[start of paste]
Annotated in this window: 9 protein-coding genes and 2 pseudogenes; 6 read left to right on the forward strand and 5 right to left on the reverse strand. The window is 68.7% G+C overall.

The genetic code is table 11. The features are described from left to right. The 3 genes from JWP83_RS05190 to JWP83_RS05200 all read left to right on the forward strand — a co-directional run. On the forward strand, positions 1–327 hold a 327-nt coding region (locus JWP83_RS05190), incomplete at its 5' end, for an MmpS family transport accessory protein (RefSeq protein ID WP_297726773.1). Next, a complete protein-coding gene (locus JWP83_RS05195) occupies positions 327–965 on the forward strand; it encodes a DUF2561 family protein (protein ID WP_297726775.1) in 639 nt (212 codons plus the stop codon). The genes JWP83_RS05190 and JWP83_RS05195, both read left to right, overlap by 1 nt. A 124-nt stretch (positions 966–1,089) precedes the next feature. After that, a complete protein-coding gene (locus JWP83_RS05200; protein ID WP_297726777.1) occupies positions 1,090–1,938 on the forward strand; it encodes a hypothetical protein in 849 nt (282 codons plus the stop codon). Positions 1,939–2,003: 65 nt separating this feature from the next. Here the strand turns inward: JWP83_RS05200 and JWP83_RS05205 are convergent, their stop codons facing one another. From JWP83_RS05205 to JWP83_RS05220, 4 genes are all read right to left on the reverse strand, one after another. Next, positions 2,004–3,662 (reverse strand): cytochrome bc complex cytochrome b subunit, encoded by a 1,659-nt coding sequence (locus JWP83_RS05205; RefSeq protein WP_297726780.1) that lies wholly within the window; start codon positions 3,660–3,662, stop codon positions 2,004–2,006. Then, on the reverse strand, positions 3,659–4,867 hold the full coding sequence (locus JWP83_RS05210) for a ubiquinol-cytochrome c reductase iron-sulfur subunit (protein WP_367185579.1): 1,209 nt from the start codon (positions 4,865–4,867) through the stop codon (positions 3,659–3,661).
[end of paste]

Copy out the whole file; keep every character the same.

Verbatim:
Annotated in this window: 9 protein-coding genes and 2 pseudogenes; 6 read left to right on the forward strand and 5 right to left on the reverse strand. The window is 68.7% G+C overall.

The genetic code is table 11. The features are described from left to right. The 3 genes from JWP83_RS05190 to JWP83_RS05200 all read left to right on the forward strand — a co-directional run. On the forward strand, positions 1–327 hold a 327-nt coding region (locus JWP83_RS05190), incomplete at its 5' end, for an MmpS family transport accessory protein (RefSeq protein ID WP_297726773.1). Next, a complete protein-coding gene (locus JWP83_RS05195) occupies positions 327–965 on the forward strand; it encodes a DUF2561 family protein (protein ID WP_297726775.1) in 639 nt (212 codons plus the stop codon). The genes JWP83_RS05190 and JWP83_RS05195, both read left to right, overlap by 1 nt. A 124-nt stretch (positions 966–1,089) precedes the next feature. After that, a complete protein-coding gene (locus JWP83_RS05200; protein ID WP_297726777.1) occupies positions 1,090–1,938 on the forward strand; it encodes a hypothetical protein in 849 nt (282 codons plus the stop codon). Positions 1,939–2,003: 65 nt separating this feature from the next. Here the strand turns inward: JWP83_RS05200 and JWP83_RS05205 are convergent, their stop codons facing one another. From JWP83_RS05205 to JWP83_RS05220, 4 genes are all read right to left on the reverse strand, one after another. Next, positions 2,004–3,662 (reverse strand): cytochrome bc complex cytochrome b subunit, encoded by a 1,659-nt coding sequence (locus JWP83_RS05205; RefSeq protein WP_297726780.1) that lies wholly within the window; start codon positions 3,660–3,662, stop codon positions 2,004–2,006. Then, on the reverse strand, positions 3,659–4,867 hold the full coding sequence (locus JWP83_RS05210) for a ubiquinol-cytochrome c reductase iron-sulfur subunit (protein WP_367185579.1): 1,209 nt from the start codon (positions 4,865–4,867) through the stop codon (positions 3,659–3,661).